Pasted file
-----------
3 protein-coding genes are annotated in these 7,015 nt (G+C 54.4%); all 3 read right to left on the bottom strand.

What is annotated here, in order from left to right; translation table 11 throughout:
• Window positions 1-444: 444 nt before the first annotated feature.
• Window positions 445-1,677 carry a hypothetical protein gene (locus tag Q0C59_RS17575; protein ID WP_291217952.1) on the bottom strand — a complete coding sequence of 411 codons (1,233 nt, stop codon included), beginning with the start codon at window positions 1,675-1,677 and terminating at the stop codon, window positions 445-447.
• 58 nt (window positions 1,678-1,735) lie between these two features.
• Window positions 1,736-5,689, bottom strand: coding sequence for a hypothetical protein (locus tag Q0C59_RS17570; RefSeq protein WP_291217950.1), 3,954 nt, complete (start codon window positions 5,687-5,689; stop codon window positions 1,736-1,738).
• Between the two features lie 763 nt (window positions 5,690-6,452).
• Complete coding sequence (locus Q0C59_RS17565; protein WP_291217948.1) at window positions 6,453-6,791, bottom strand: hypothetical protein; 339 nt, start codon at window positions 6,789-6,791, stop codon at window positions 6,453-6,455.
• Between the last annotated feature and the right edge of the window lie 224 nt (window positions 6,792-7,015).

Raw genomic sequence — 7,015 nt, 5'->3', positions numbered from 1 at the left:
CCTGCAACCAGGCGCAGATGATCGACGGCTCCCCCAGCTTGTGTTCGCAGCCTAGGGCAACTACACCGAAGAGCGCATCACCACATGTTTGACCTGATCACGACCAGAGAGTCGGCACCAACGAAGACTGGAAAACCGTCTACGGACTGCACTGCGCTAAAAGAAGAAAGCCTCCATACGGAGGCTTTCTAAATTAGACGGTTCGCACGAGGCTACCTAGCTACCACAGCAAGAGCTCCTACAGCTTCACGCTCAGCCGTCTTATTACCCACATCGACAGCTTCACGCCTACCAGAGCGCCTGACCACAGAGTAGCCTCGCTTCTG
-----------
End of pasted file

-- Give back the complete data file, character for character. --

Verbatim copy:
3 protein-coding genes are annotated in these 7,015 nt (G+C 54.4%); all 3 read right to left on the bottom strand.

What is annotated here, in order from left to right; translation table 11 throughout:
• Window positions 1-444: 444 nt before the first annotated feature.
• Window positions 445-1,677 carry a hypothetical protein gene (locus tag Q0C59_RS17575; protein ID WP_291217952.1) on the bottom strand — a complete coding sequence of 411 codons (1,233 nt, stop codon included), beginning with the start codon at window positions 1,675-1,677 and terminating at the stop codon, window positions 445-447.
• 58 nt (window positions 1,678-1,735) lie between these two features.
• Window positions 1,736-5,689, bottom strand: coding sequence for a hypothetical protein (locus tag Q0C59_RS17570; RefSeq protein WP_291217950.1), 3,954 nt, complete (start codon window positions 5,687-5,689; stop codon window positions 1,736-1,738).
• Between the two features lie 763 nt (window positions 5,690-6,452).
• Complete coding sequence (locus Q0C59_RS17565; protein WP_291217948.1) at window positions 6,453-6,791, bottom strand: hypothetical protein; 339 nt, start codon at window positions 6,789-6,791, stop codon at window positions 6,453-6,455.
• Between the last annotated feature and the right edge of the window lie 224 nt (window positions 6,792-7,015).

Raw genomic sequence — 7,015 nt, 5'->3', positions numbered from 1 at the left:
CCTGCAACCAGGCGCAGATGATCGACGGCTCCCCCAGCTTGTGTTCGCAGCCTAGGGCAACTACACCGAAGAGCGCATCACCACATGTTTGACCTGATCACGACCAGAGAGTCGGCACCAACGAAGACTGGAAAACCGTCTACGGACTGCACTGCGCTAAAAGAAGAAAGCCTCCATACGGAGGCTTTCTAAATTAGACGGTTCGCACGAGGCTACCTAGCTACCACAGCAAGAGCTCCTACAGCTTCACGCTCAGCCGTCTTATTACCCACATCGACAGCTTCACGCCTACCAGAGCGCCTGACCACAGAGTAGCCTCGCTTCTG